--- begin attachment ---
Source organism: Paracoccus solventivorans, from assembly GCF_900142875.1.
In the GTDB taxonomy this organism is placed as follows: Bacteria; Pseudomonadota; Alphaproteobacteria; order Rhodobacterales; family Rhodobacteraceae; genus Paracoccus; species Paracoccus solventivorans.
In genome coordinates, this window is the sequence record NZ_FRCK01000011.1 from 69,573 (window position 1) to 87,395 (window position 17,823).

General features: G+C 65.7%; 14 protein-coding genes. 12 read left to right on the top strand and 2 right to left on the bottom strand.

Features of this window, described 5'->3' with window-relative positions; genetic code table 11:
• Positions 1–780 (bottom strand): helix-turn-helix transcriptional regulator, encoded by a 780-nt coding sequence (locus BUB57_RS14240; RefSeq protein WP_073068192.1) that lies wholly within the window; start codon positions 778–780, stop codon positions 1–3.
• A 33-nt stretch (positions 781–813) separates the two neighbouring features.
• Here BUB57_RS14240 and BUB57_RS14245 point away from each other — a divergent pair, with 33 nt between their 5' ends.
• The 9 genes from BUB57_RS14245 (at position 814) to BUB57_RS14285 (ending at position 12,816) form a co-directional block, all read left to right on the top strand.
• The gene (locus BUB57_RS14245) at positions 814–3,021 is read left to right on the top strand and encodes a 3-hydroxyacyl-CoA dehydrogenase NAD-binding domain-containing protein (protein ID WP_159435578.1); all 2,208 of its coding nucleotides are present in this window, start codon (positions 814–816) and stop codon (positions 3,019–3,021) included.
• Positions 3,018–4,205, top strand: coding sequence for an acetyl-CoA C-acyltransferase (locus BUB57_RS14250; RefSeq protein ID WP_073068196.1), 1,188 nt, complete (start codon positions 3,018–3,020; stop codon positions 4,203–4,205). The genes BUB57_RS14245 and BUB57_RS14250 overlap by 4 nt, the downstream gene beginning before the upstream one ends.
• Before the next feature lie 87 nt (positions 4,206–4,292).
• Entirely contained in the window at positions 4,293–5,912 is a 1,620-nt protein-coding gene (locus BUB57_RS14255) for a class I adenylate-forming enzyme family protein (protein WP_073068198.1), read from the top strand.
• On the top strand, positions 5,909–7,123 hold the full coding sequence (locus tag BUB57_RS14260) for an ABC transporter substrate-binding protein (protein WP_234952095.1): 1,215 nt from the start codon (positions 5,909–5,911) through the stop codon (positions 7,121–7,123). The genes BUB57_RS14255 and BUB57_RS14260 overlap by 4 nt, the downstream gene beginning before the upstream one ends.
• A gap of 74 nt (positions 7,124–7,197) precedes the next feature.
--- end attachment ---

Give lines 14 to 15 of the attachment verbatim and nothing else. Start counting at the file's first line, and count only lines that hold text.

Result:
• On the top strand, positions 5,909–7,123 hold the full coding sequence (locus tag BUB57_RS14260) for an ABC transporter substrate-binding protein (protein WP_234952095.1): 1,215 nt from the start codon (positions 5,909–5,911) through the stop codon (positions 7,121–7,123). The genes BUB57_RS14255 and BUB57_RS14260 overlap by 4 nt, the downstream gene beginning before the upstream one ends.
• A gap of 74 nt (positions 7,124–7,197) precedes the next feature.